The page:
“A lot of kids at Auburn hadn’t had that experience,” Gossom continues. “It was different for them. That made it tough for me in a lot of ways, but not in the way you read about a lot of civil rights stuff where people were threatened with physical violence. It was more psychological.
“I felt very much isolated and alone,” said Gossom. “There were nights after a game where my parents would stop by to visit and then after they left there was nothing to do. Everybody else would be dressing up to go out and we (other black students) would sit in the TV room and watch television. We may have been the hero of the game that day, but afterwards there was very little to hang your hat on.”
Although things were much better with his teammates, Gossom says they were far from perfect. “Most of the guys were great,” he says. “I had a couple of guys who didn’t like me, not just because I was black, but also because I was a walk-on. In that time, with that terminology, I was called by some the “n-word walk-on.”
Most of the team however, treated him like any other player, even if they didn’t socialize off the field. “When you get in that huddle it doesn’t matter if you are black or white,” he says. “You are with those 11 guys for one reason and that’s to win. So yes, we were great teammates.”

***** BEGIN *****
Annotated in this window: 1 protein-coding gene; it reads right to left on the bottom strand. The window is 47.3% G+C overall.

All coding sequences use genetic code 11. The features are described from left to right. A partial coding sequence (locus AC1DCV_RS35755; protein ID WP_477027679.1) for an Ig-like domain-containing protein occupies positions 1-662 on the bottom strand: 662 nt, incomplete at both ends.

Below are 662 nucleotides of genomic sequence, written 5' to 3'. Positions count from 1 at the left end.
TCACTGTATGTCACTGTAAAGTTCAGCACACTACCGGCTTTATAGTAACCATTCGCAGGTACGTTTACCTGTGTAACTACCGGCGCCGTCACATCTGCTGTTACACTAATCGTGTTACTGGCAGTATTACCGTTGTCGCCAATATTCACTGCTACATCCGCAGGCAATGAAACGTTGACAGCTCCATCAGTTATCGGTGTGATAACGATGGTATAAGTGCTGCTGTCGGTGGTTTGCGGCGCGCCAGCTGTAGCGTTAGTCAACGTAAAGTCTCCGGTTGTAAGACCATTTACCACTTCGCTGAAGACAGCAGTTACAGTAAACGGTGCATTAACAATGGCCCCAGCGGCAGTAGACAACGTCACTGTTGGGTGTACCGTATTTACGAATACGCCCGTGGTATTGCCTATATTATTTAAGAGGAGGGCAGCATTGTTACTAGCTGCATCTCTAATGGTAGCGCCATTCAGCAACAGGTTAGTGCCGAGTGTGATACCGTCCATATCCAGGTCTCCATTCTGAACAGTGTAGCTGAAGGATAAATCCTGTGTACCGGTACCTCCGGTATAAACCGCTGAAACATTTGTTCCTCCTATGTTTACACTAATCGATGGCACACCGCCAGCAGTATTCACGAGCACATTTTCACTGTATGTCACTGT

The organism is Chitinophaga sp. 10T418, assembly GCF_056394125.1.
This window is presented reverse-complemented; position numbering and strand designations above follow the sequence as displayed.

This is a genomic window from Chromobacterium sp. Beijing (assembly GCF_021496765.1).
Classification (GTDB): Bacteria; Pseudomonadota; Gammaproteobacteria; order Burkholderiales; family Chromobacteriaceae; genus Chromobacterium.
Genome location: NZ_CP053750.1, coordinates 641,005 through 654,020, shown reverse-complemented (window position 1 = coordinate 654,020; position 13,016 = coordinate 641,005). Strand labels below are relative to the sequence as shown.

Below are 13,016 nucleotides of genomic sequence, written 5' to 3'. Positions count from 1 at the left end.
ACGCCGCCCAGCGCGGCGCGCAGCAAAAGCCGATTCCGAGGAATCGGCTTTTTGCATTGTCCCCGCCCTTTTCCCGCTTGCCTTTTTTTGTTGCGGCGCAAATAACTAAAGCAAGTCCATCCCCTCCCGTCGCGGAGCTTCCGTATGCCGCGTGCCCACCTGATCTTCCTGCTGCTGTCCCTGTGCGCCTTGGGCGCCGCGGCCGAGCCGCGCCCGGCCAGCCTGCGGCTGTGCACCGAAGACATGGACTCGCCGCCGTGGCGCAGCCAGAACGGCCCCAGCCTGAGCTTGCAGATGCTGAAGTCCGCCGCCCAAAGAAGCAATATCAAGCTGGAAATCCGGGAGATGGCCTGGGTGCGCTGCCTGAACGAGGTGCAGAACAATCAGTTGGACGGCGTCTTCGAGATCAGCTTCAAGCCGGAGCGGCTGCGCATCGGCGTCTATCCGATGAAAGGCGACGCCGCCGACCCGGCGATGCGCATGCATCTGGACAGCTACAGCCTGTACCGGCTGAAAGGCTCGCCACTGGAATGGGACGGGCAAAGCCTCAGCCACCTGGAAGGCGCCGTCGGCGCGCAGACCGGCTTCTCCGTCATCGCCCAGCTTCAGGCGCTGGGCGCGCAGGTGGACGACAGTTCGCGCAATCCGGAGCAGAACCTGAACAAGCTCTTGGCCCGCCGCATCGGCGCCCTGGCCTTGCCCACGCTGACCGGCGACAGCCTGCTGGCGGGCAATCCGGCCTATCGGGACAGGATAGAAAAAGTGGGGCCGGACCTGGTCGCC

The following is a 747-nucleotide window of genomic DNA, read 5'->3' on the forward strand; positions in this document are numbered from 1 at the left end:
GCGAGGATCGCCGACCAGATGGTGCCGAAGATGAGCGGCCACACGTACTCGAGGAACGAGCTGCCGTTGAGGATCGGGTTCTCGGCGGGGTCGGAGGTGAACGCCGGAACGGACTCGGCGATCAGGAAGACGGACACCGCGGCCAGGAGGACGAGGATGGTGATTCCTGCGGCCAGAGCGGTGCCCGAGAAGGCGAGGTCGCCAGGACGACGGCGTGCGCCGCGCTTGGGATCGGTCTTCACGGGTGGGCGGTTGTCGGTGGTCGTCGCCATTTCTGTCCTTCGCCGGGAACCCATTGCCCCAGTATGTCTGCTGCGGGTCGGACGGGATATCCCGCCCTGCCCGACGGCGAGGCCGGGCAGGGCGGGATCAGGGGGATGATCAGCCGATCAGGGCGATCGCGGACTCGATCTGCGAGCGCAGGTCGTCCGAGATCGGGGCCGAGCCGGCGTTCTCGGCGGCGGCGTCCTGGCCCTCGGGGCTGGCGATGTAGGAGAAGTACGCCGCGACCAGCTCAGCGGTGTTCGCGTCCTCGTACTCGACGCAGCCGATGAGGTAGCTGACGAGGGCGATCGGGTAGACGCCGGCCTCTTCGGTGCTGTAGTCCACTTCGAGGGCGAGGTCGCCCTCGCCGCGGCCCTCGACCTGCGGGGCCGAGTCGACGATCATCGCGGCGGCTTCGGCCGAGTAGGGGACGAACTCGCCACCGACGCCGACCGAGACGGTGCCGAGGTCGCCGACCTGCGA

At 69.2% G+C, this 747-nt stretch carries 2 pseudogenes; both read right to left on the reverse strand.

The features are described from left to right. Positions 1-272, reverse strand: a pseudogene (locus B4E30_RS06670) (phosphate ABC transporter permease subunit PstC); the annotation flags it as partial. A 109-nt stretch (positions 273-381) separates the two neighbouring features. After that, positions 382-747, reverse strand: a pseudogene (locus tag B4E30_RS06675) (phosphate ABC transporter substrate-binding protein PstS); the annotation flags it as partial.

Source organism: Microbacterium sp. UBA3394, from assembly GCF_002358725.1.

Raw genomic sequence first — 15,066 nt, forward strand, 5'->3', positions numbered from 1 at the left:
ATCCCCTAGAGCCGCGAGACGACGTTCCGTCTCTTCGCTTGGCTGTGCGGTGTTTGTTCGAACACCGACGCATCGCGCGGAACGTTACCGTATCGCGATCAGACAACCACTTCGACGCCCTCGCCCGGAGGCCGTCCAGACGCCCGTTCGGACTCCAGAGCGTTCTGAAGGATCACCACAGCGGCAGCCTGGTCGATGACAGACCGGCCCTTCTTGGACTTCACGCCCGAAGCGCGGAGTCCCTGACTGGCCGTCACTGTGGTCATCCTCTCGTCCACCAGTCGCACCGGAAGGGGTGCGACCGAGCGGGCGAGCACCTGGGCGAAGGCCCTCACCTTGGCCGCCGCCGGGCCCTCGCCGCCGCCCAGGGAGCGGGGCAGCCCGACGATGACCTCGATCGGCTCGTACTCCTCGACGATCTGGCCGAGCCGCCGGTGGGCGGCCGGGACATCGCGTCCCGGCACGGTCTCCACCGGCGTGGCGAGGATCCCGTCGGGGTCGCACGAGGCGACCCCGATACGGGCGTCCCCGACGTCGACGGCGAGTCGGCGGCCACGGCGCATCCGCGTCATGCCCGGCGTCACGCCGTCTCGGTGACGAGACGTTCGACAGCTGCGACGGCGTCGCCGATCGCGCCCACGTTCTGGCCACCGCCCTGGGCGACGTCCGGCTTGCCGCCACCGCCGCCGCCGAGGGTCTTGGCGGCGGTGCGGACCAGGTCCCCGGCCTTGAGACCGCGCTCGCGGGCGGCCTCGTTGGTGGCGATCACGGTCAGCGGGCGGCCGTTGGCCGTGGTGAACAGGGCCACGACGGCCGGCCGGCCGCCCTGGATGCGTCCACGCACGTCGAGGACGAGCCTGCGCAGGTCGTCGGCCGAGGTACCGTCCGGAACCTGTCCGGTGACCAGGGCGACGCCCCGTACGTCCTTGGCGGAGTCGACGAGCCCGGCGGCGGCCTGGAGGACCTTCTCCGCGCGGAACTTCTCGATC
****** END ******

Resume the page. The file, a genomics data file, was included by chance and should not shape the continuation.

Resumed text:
Unfortunately for Gossom that didn’t translate to hanging out after practices with his teammates. “We laughed and talked a lot around the athletic facilities, but beyond that we didn’t have a whole lot together,” he says. “It wasn’t that I had a lot of guys doing things against me, it was just the times.
“I’ve even had a couple of guys tell me recently, ‘Thomas we just didn’t know’ – and I accept that,” says Gossom. “We were all just kids. It wasn’t their job to save me so to speak.”
Playing For Coach Jordan
Gossom says he had a unique relationship with his head coach, Ralph “Shug” Jordan. More than 30 years after playing for the coaching legend, Gossom still speaks glowingly about the larger than life coach even though their relationship was far from friendship.